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Hysterectomy Patients May Face Incontinence Later

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It's not clear why women who have their uteruses removed develop incontinence more often, but it may be that the procedure simply results in chronic, progressive damage to the pelvic area that takes years to show up, Brown and colleagues theorize. "It's like if you have a knee injury when you're 20; you don't start wearing a knee brace until you're 40, and all the other [aging] factors kick in," says Brown.

On the whole, hysterectomies are probably done too often in the U.S., she says. "In Scandinavia, the rate of hysterectomy among women is 11%; in the United Kingdom, it's about 20%, and in the U.S., it's 40%. That's a huge [percentage]."

Women considering hysterectomies should talk the matter over with their physicians and weigh all the risks and benefits, Brown tells WebMD. "You need to decide as an individual, 'How bad are my symptoms?' If you are miserable, I'd take the roll of the dice and go for the hysterectomy."

But, Shari Thomas, MD, MPH, assistant professor of obstetrics and gynecology at UCLA, does not agree. "You have to follow the basic indications for hysterectomy and not scare the patient and say, 'Wait until you?re miserable, because you might get incontinent later.'"

Also, Thomas is not convinced incontinence is a long-term outcome of hysterectomy.

She tells WebMD anywhere from 25 to 50% of these patients are having hysterectomies for conditions that "already have an underlying increased risk of urinary incontinence. So you have to take out the people who have had surgery for pelvic organ prolapse, and [Brown]hasn?t done that. She has built her own bias into the meta-analysis," says Thomas.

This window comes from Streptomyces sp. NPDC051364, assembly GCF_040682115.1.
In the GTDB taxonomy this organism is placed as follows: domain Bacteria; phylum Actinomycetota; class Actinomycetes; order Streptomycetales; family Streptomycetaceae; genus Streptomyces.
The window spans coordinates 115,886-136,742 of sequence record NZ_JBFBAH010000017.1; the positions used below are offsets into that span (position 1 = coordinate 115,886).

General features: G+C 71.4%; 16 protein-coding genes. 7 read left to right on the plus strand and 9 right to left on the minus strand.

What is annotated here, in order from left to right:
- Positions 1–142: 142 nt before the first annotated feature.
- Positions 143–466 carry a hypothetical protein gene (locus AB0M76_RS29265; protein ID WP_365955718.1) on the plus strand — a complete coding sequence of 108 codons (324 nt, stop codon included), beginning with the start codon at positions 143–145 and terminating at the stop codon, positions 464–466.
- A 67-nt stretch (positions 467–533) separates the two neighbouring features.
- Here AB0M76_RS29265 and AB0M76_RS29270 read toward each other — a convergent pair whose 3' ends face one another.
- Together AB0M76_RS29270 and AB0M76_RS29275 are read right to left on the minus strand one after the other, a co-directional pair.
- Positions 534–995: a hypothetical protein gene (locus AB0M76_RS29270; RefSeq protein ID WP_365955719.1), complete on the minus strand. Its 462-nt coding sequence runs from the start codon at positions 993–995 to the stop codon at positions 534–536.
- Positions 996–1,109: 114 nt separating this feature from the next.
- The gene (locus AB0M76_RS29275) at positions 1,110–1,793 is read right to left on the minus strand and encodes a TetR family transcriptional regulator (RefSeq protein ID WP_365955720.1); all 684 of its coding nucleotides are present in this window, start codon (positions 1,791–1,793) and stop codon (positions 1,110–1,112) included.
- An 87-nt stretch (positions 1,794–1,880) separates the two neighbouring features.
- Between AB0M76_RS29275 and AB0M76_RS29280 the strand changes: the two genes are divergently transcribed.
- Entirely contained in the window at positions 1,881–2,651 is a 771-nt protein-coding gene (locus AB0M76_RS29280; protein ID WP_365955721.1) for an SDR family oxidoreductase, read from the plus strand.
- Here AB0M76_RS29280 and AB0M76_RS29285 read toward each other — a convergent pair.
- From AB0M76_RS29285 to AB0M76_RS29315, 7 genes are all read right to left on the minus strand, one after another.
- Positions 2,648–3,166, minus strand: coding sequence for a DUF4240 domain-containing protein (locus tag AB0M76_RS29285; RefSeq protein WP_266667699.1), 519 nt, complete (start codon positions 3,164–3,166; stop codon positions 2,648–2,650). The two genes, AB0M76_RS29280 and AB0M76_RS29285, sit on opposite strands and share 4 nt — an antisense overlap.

"Menopause is also a risk factor for incontinence; we know that," says Thomas. "We have a decreased amount of collagen in our tissue with menopause, and that means decreased blood flow and a decrease in elasticity, which helps support our pelvic organs."

Lawrence Gratkins, MD, a gynecologist at Christie Clinic in Champaign, Ill., tells WebMD that there are also more options now than in the past for women. He suggests that women and their physicians use all conservative or medical approaches to treament before proceeding with a hysterectomy.

For instance, there is surgery a woman can undergo just for the bleeding that can save her uterus. Even if she needs a hysterectomy, Gratkins says, there are newer procedures that are getting less invasive all the time.

And Gratkins emphasizes that women should discuss all conservative treatment options with their doctors before resorting to hysterectomy, and, if they need surgery, they should discuss the possibility of simultaneous repairs.

 

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